What goes on the school curriculum is a state matter, so direct influence from Washington is minimal. But some scientists believe that John Kerry, the losing Democratic presidential candidate, would have argued in Washington to hamper the efforts of creationists.

On funding

The outlook for US science funding is bleak. The treasury is in the red, and with Bush's plans to cut taxes, many scientists find it hard to see where their cash is going to come from.

"I just don't see that we have money for science. It's not that the Bush administration are Luddites, if they had the money, I'm sure they'd spend it," says Harold Varmus, president of the Memorial Sloan-Kettering Cancer Centre in New York.

While the prestigious National Institutes of Health, which enjoy immense public support, will probably be safe, other funding bodies such as the National Science Foundation and the Environmental Protection Agency could face freezes or even cuts.

"It's hard to see how any government that's in debt, wants to cut taxes and run an expensive war at the same time can do anything but cut non-defence related research," says Krauss at Case Western Reserve University.

On nuclear power

Bush supports the construction of new nuclear power plants, and proposes to store the radioactive waste deep within Yucca Mountain, Nevada.

On space

In January, Bush announced ambitious plans for Nasa. With the phasing out of the currently grounded fleet of space shuttles in the next decade or so, the agency will look to set up a permanent base on the moon, and eventually send a crewed mission to Mars. While the plans grab headlines and ensure Nasa officials have plenty to think about, many scientists believe that manned space missions are an inefficient way of doing science.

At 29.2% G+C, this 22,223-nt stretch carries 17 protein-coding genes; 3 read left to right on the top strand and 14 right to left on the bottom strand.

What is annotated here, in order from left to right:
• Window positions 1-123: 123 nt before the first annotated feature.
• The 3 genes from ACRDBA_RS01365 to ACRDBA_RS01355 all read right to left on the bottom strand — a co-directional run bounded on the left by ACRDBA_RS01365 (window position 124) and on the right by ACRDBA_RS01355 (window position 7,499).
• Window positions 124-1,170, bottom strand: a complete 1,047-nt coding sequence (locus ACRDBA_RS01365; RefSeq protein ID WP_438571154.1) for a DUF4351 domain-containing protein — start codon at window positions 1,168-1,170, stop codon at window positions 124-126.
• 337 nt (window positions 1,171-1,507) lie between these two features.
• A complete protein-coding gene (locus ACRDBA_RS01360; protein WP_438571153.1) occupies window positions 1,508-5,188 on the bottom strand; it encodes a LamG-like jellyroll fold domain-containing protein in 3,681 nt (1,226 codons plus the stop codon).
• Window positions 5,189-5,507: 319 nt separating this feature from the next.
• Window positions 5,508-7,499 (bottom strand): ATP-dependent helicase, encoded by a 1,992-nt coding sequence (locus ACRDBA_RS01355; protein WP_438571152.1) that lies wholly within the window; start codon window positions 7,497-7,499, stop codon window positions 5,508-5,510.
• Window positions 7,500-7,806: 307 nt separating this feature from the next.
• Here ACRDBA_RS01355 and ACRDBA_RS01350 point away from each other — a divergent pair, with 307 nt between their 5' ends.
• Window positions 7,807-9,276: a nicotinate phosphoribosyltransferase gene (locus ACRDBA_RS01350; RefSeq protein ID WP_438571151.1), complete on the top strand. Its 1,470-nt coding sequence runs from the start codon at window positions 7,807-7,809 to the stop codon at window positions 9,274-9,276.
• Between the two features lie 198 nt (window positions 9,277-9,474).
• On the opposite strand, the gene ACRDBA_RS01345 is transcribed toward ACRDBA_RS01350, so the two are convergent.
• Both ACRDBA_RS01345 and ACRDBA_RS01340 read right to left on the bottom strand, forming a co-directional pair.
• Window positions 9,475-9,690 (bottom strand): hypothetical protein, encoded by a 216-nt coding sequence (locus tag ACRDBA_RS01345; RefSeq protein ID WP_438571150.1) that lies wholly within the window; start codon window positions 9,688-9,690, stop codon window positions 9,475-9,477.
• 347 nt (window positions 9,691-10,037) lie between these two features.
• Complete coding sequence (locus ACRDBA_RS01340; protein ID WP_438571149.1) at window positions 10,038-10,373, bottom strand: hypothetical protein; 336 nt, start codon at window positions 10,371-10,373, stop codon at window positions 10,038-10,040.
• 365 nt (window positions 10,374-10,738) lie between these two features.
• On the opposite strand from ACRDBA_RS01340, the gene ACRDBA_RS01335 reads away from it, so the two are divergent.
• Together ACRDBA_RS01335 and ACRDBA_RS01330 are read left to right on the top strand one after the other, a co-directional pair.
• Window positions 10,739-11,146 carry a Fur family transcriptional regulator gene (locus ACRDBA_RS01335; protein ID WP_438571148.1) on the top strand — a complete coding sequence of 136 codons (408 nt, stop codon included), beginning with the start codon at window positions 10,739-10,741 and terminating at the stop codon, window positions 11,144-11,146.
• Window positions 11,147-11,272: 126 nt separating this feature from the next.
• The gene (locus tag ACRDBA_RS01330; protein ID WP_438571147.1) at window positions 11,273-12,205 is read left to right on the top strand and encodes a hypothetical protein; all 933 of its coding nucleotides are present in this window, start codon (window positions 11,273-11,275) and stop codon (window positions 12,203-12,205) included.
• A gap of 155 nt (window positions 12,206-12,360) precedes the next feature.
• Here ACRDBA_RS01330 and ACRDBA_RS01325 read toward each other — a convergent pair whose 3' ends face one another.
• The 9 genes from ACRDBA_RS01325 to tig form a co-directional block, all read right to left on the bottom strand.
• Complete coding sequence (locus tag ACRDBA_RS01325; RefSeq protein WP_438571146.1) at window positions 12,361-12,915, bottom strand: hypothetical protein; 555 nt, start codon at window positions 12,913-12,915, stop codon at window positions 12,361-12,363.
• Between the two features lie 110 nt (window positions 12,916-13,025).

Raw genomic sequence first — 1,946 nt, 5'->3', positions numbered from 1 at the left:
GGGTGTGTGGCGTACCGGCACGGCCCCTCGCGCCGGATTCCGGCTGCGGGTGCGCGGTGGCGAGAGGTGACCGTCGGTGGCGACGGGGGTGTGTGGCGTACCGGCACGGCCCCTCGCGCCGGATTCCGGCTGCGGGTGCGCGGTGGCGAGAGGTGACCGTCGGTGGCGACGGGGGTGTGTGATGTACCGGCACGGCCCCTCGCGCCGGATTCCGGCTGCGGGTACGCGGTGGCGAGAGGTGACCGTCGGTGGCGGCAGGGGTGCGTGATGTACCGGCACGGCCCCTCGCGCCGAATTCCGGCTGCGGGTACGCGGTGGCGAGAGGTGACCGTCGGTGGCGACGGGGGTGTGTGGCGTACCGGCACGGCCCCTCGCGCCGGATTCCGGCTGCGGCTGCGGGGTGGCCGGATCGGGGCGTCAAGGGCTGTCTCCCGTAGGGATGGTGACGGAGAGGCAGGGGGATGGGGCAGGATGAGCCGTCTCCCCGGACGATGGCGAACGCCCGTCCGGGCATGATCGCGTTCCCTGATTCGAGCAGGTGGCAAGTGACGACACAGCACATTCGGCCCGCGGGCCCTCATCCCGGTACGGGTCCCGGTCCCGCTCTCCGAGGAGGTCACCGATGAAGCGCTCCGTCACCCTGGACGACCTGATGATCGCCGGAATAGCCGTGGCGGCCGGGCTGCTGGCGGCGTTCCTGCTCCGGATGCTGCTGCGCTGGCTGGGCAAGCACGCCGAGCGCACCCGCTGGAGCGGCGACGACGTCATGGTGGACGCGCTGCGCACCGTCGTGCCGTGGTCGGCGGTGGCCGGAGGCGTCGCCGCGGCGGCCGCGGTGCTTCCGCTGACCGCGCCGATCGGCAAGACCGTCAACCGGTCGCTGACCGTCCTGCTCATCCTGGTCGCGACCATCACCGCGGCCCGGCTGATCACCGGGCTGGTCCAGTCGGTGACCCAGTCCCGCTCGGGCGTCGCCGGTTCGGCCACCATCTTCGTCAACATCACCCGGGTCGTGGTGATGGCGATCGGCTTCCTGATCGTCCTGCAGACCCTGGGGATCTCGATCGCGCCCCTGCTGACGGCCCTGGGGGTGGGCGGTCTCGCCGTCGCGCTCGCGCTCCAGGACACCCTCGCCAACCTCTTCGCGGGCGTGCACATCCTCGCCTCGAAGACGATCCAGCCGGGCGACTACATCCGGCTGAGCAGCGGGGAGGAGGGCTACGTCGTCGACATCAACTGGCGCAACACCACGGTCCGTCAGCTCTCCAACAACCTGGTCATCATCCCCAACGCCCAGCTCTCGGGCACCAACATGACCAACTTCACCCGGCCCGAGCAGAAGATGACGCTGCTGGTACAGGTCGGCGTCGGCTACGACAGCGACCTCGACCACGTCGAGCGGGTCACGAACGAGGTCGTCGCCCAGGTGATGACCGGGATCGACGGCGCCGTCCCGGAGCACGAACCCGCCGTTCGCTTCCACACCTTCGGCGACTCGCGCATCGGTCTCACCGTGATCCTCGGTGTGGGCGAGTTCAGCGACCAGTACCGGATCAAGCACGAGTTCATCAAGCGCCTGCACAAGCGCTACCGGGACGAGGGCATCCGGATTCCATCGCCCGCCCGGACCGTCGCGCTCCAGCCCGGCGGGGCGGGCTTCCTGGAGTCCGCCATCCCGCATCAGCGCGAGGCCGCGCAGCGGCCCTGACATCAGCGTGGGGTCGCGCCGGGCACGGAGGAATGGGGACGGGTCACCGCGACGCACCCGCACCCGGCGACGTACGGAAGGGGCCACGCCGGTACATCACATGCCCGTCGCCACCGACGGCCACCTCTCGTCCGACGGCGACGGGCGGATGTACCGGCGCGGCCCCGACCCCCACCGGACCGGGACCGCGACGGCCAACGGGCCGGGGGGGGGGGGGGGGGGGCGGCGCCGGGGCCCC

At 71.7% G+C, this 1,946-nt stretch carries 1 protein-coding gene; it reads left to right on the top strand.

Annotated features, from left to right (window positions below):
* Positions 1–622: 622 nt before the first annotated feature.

"The Bush administration has caused a delay in important projects designed to do cosmology and astrophysics because of their desire to have humans orbit the globe and perform acrobatic feats, or whatever it is they do on the International Space Station," says Lawrence Krauss, a physicist at Case Western Reserve University in Cleveland, Ohio. "There's a place for manned space missions, but it's not to do science."

On stem cell research

Bush policy states that federal funds can only be used for research on embryonic stem cells created before August 2001. There are no restrictions on privately-funded scientists, and work on therapeutic cloning is allowed. The US has yet to ban reproductive cloning, the creation of cloned human babies.
 

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Boltzmann said:
You're being unreasonable just to sound like a badass. You cannot deny that the scientists are american, and that they're unhappy about Bush's policies. It's not about what the world wants.
My, my, my... and you are throwing dirt at my reasoning just to take off value out of it... :evil:

Let me as clear as possible...

Did the scientists vote? Yes.
Was the election fair? Yes.